How House and Senate Republican leadership deals with the matter is unclear.
While the bill was easily approved by the Senate Judiciary Committee in January with the support of a cross-section of senators including presidential candidate Ted Cruz, a Texas Republican, and liberals like Minnesota's Al Franken, McConnell has not yet taken a position on the issue, according to a spokesman.
The House is awaiting Senate action before proceeding on a companion bill introduced by Rep. Peter King, a Republican of New York. House Speaker Paul Ryan did not discuss the legislation during his recent trip to Saudi Arabia, according to an aide familiar with the matter.
On Tuesday, Ryan told reporters at a news conference that the bill should be reviewed carefully to see of unintended consequences.
While it may be risky politically for any senator to object to a bill supported by 9/11 victims' families, some are warning that it could have broader ramifications if it were to become law.
Paul Callan, a CNN legal analyst, warned that the bill could impact the U.S. if another country were to retaliate against Americans drone attacks, for instance.
"Which is why for almost 200 years, international law has recognized this concept of sovereign immunity that countries shouldn't really allow individual courts to sue other countries," Callan said on "Legal View" with Ashleigh Banfield. "It shall be worked down as a matter of foreign relations."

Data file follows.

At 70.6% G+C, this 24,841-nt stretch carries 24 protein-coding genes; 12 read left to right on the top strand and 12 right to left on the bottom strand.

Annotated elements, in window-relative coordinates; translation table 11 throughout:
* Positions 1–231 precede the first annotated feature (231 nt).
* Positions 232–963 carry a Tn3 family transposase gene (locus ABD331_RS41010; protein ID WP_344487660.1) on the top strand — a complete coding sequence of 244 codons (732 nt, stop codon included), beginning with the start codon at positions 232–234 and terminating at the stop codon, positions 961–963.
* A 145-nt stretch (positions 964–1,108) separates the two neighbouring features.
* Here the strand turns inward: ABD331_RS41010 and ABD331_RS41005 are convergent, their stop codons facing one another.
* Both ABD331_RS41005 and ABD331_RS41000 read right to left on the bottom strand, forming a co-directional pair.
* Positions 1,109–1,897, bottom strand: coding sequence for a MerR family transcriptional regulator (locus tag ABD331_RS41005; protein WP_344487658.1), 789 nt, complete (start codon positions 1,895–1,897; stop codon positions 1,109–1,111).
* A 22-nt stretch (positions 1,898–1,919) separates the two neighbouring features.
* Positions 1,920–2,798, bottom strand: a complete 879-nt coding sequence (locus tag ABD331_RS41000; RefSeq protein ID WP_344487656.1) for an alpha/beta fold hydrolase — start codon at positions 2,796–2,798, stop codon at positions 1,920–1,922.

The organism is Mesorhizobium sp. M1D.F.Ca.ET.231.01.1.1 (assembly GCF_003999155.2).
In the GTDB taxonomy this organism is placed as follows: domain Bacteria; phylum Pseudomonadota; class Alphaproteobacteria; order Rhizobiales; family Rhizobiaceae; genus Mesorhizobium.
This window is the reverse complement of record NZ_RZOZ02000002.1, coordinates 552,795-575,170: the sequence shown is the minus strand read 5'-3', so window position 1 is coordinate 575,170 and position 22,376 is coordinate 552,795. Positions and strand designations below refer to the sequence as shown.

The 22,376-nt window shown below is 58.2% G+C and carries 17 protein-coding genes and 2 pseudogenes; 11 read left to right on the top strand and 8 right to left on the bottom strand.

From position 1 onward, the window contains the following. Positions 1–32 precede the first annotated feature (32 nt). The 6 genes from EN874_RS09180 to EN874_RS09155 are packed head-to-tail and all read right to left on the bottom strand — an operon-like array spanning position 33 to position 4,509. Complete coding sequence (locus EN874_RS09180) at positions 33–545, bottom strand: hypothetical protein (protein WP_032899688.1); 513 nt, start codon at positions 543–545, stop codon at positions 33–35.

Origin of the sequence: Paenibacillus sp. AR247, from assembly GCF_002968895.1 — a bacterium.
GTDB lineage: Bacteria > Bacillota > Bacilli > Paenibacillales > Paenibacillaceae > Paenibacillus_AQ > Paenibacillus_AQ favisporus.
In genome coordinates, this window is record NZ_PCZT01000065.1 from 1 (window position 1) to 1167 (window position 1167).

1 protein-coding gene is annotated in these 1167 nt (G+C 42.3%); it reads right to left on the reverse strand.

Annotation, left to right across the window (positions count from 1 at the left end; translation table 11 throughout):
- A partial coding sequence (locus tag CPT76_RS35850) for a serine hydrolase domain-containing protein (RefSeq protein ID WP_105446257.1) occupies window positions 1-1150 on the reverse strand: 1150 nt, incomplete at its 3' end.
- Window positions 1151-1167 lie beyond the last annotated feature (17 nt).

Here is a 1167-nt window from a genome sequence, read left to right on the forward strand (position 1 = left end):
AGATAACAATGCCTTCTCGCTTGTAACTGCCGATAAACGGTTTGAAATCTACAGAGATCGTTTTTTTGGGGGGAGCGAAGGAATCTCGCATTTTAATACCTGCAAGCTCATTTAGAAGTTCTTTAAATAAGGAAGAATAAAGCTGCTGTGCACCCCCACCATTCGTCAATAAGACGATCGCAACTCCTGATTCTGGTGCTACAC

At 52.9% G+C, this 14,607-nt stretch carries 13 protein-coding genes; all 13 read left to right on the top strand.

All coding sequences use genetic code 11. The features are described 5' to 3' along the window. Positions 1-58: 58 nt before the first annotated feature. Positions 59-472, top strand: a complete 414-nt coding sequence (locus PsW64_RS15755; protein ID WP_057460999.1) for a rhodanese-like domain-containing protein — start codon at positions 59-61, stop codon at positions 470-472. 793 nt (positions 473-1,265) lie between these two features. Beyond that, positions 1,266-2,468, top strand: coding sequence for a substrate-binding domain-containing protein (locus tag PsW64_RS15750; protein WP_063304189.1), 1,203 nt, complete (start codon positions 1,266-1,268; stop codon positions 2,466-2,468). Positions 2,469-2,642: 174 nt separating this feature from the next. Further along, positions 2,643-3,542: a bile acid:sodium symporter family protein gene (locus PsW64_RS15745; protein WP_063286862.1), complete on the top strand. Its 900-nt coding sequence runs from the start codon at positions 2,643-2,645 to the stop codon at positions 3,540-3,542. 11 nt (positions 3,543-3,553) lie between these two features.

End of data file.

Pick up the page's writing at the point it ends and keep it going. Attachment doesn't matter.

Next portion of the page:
Campaign rhetoric intensifies
While Saudi Arabia has never been implicated in the 9/11 attacks, 15 of the 19 hijackers were of Saudi descent. Moreover, there has long been suspicion about ties between the royal family of Saudi Arabia to al Qaeda, speculation that has only intensified as 28 pages of a congressional investigation into the 9/11 attacks remains classified.
As pressure grows on Congress to let 9/11 victims' families pursue their claims against Saudi Arabia in federal court, Saudi officials are quickly pushing back.
In a stark warning to members of Congress, Saudi Foreign Minister Adel al-Jubeir warned lawmakers last month in Washington that his kingdom would sell $750 billion in U.S. assets, including treasury securities, if the measure became law, sources familiar with the matter told CNN. The development was first reported in The New York Times.
Cornyn, however, dismissed the threat.
"It's seems overly defensive to me and I doubt they can do it," he said in response. "I don't think we should let foreign countries dictate the domestic policy of the United States so, no, it doesn't bother me at all."
Presidential candidates were also unmoved. Ahead of the New York primary, former Secretary of State Hillary Clinton and Vermont Sen. Bernie Sanders quickly sought to align themselves with the Cornyn-Schumer bill.
After Clinton said in a Sunday appearance on ABC that she had to study the bill and would not take a position, a spokesman later said she backs the bill.
Sanders, in a statement Sunday night, announced that he supports the bill and called on the Obama administration to declassify the 28 pages of the 9/11 report that could implicate Saudi Arabia.
Other presidential candidates jumped into the fray, including GOP front-runner Donald Trump.
Appearing on the Joe Piscopo Show, a New York radio program, Trump evinced no concern about Saudi Arabia's threat to sell off U.S. assets.
"Let 'em sell 'em," Trump said. "No big deal."
Trump added: "Hey, look, we protect Saudi Arabia. We protect them for peanuts. If we weren't protecting them, they wouldn't be there for a week."